Wednesday, June 17, 2015

Your Food, Your Legislature: Hanging in the Balance

The Golden Boy atop the Capitol dome in Salem is feeling the heat building up under his feet. With only a couple of weeks left in the 2015 Oregon legislative session, the action is getting intense, with last-minute lobbying and buttonholing the order of the day. Several bills that will affect the food you put on your tables need action, so take a look at the short list below and let your legislators know what you think about these issues.

The numbered title of each bill (in bold) is linked to an overview on the state website.

The Battles We've Won

House Bill (HB) 3239: "Aggie bonds," legislation that will expand loans to beginning farmers, was signed into law by Governor Kate Brown in late May. Look for it to spur new farmers to enter the market. With the average age of an Oregon farmer at nearly 60 years old, this is a very welcome, and much needed, development.

Senate Bill (SB) 341: This bill protects agritourism providers, such as farmers who have farm stay programs, host farm tours (left) or have on-farm stores, from legal liability when they invite members of the public onto their property. It passed the House last week and will be signed into law any day.

SB 320: When a bill has 27 sponsors out of 30 members, you know it has a good chance of passing. This bill, allowing home cooks to produce limited amounts of baked goods and confectionary items for sale to the public without being regulated by State Department of Agriculture (ODA), was signed into law by the governor in mid-June.

These Bills Still Need Your Help

SB 920: This bill to limit the use of human antibiotics on otherwise healthy animals—a practice that factory farms (right) use to promote faster growth and keep animals alive in unsanitary, stressful and crowded conditions—is stuck in the Senate Rules Committee. This is a critical issue for public health, since abuse of these drugs by the livestock industry has created antibiotic-resistant strains of diseases that no longer respond to treatment with most antibiotics (see my post The Personal Gets Political). Click here to send an e-mail to your legislator.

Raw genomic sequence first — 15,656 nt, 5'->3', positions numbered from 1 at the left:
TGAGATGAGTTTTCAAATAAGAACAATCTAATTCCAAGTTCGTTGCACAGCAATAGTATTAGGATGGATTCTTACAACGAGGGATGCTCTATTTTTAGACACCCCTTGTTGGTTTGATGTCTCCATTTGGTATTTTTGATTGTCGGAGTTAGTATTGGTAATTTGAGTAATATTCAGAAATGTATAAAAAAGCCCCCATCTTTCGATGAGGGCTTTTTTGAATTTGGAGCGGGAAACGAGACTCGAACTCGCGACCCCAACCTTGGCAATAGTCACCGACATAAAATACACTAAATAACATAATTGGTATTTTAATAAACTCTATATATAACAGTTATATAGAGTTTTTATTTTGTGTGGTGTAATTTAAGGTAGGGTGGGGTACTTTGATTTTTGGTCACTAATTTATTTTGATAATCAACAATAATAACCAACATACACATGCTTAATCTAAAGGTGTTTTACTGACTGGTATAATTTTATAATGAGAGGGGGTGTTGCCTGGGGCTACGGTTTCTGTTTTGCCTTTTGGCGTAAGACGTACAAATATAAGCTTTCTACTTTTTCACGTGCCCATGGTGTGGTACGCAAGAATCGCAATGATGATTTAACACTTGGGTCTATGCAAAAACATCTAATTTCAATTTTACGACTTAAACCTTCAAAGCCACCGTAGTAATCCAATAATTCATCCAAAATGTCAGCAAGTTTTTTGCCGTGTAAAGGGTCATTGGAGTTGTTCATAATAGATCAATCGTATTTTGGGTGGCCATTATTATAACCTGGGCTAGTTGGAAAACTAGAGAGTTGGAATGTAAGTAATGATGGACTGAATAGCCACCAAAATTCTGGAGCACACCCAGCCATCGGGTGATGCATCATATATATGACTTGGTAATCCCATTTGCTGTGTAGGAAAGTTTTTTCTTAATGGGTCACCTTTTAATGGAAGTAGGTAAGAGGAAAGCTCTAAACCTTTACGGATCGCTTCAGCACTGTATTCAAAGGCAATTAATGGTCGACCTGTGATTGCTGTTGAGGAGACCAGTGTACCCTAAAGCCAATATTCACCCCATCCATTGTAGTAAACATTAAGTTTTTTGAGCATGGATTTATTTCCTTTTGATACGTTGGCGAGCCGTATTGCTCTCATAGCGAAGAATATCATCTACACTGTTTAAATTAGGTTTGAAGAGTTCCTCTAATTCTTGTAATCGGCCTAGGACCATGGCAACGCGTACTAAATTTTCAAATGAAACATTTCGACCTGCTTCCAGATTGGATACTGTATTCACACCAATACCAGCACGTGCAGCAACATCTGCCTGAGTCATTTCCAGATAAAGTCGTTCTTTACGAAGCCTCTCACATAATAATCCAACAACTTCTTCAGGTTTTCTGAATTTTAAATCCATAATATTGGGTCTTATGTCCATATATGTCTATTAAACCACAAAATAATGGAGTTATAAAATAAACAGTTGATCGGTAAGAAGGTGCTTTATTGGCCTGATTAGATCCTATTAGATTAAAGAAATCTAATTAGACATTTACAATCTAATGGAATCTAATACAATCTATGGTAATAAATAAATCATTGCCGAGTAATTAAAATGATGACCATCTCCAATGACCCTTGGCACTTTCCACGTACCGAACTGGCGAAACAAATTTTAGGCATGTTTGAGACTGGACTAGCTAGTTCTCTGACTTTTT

HB 3554: This bill would help protect farmers whose crops are at risk of contamination from genetically modified (GM or GMO) crops by allowing the Oregon Department of Agriculture (ODA) to establish "control areas" to prevent cross-pollination from genetically engineered (GE) crops. This bill is currently stuck in the House Rules Committee because of lobbying by large out-of-state corporations and needs your support to make it into law before time runs out. Let your legislator know the integrity of our food system is important to you by clicking here.

HB 2723: Would provide a tax incentive for property owners to allow small scale urban agriculture for a period of five years on unused plots of land. It got a cool reception in the Senate Finance and Revenue Committee last week and may die if it isn't voted on soon. Let your legislators know that you think this incentive is a good way to incorporate more small-scale agriculture into our food system.

Read the other posts in this series, Opening SalvosThe Good, The Bad and The UglyThe Personal Gets Political and The Fight Takes Shape.

Thanks to Ivan Maluski at Friends of Family Farmers for his help with the information on these bills.

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